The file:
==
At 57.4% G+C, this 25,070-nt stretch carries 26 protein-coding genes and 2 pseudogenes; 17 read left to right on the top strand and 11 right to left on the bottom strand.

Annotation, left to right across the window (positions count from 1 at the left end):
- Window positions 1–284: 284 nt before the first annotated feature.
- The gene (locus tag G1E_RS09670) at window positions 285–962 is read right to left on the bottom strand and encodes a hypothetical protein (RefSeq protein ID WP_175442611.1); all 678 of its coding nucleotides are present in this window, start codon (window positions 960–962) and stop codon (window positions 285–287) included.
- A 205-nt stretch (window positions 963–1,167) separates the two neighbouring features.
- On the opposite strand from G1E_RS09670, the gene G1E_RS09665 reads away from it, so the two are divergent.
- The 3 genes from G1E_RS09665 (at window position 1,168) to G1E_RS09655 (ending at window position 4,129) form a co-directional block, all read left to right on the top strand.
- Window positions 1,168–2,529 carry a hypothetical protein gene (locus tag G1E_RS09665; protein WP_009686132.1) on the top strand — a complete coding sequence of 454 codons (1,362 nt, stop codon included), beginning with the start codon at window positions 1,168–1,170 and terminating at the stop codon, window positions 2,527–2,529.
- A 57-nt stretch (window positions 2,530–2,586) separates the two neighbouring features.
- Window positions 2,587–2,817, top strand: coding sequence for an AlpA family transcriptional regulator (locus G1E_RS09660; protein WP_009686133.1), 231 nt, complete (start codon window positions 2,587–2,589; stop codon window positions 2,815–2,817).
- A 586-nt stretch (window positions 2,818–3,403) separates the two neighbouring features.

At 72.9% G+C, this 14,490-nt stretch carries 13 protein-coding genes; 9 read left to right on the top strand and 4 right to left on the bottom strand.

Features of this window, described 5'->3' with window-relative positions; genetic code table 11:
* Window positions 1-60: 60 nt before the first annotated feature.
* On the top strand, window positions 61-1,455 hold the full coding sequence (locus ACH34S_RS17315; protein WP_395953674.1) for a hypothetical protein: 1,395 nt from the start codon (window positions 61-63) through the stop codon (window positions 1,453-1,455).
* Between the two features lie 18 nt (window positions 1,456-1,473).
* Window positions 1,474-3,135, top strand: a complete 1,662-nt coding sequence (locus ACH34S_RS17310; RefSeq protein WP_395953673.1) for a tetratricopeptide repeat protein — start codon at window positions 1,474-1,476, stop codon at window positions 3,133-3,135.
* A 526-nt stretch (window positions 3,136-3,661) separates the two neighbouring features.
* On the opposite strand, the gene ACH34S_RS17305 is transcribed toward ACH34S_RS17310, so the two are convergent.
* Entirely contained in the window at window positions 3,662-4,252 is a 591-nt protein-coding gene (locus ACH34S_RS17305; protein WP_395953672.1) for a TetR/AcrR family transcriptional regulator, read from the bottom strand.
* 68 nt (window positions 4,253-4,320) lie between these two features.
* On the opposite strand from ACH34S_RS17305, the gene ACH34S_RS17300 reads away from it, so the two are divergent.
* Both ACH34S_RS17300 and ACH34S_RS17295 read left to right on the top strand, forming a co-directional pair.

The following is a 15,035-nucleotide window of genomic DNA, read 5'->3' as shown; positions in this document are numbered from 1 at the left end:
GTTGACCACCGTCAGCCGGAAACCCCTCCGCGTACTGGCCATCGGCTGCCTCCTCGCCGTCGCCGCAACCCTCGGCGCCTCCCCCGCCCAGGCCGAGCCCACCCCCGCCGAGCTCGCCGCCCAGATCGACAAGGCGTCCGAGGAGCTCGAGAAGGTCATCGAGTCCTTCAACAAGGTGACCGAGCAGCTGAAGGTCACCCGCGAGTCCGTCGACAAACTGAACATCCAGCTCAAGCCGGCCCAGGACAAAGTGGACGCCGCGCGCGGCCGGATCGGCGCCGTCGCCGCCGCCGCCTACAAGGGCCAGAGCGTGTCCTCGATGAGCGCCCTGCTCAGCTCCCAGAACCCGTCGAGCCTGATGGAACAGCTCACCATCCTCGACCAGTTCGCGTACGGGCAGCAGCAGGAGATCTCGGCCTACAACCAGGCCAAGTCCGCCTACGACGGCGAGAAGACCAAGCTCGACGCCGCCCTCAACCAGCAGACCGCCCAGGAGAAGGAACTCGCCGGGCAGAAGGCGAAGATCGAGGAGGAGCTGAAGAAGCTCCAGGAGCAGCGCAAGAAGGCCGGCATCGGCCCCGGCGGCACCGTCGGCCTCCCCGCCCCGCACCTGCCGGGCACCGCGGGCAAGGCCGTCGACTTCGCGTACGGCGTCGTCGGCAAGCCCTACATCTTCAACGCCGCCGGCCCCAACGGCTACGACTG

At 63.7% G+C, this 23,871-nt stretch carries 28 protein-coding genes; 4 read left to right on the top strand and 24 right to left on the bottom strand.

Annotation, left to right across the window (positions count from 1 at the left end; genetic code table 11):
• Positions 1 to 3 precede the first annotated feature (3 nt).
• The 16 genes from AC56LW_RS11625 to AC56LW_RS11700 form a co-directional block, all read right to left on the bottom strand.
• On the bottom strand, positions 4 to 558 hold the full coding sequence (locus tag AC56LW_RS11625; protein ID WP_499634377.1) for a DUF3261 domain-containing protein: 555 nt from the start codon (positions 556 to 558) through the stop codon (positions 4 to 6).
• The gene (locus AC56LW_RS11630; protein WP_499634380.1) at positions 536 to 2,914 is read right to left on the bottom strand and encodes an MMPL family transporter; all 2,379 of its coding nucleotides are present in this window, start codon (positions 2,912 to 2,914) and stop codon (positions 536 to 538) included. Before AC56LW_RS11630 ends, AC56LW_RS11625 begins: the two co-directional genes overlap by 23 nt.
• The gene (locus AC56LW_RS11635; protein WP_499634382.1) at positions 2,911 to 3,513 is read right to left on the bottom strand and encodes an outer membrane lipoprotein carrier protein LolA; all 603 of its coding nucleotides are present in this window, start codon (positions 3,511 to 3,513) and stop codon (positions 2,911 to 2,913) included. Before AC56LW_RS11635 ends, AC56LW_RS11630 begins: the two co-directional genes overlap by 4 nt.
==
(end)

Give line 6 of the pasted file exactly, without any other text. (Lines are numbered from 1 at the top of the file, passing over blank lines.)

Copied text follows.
- On the opposite strand from G1E_RS09670, the gene G1E_RS09665 reads away from it, so the two are divergent.